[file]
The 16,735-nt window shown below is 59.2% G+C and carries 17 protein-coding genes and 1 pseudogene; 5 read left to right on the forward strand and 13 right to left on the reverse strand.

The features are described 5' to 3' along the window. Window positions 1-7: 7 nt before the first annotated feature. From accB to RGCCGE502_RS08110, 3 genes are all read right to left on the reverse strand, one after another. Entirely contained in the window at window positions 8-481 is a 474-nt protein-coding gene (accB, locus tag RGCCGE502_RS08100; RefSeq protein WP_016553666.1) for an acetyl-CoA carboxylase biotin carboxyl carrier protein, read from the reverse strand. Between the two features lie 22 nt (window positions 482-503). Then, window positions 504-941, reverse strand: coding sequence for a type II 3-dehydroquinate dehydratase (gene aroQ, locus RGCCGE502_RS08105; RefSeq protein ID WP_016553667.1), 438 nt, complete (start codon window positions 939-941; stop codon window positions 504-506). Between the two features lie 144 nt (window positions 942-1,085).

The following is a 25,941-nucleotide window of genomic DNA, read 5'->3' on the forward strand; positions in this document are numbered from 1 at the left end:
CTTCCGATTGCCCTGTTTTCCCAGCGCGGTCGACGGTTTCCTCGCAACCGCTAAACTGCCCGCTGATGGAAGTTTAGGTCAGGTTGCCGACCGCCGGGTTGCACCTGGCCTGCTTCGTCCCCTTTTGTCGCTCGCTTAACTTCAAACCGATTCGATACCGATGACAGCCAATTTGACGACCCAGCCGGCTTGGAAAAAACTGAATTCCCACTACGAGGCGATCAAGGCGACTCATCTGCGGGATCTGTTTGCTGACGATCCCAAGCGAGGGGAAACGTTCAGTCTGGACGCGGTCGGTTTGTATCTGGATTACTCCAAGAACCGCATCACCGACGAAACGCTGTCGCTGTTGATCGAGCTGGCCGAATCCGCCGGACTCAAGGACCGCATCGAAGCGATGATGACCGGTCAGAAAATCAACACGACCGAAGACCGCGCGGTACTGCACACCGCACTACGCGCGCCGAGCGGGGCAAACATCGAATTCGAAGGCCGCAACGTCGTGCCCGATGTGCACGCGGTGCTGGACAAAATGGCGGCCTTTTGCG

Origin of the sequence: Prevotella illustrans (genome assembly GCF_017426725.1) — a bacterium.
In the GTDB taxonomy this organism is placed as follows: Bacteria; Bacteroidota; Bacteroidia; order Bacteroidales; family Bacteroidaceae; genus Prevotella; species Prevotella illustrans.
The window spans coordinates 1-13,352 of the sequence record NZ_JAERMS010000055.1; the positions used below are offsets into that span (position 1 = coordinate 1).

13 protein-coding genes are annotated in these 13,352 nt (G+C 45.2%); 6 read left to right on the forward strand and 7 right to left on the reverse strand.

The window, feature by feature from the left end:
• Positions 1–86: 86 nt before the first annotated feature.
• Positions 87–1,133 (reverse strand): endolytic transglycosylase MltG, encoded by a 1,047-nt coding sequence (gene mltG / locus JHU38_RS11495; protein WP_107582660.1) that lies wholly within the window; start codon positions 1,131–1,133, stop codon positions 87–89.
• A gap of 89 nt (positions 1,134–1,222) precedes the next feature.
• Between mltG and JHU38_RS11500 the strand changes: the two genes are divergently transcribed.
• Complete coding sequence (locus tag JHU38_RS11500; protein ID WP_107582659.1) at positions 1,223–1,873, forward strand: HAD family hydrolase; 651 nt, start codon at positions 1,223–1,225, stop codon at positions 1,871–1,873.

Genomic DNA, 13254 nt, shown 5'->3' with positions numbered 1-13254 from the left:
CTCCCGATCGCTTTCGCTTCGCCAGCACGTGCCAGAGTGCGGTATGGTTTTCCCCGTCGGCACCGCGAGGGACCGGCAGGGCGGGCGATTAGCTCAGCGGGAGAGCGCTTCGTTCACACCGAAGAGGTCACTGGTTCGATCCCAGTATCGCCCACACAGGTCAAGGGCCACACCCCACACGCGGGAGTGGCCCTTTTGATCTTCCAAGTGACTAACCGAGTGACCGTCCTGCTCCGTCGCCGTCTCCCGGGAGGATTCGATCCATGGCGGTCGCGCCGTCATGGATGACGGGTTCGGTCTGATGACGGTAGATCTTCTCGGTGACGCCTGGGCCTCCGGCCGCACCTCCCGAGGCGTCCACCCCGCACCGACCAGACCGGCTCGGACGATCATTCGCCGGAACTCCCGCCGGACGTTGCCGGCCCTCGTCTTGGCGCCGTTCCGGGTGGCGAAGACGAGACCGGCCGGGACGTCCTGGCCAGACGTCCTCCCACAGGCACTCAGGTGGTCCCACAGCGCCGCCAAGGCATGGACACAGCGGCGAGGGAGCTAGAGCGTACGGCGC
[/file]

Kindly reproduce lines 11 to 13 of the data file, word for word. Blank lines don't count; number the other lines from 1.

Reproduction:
• Positions 87–1,133 (reverse strand): endolytic transglycosylase MltG, encoded by a 1,047-nt coding sequence (gene mltG / locus JHU38_RS11495; protein WP_107582660.1) that lies wholly within the window; start codon positions 1,131–1,133, stop codon positions 87–89.
• A gap of 89 nt (positions 1,134–1,222) precedes the next feature.
• Between mltG and JHU38_RS11500 the strand changes: the two genes are divergently transcribed.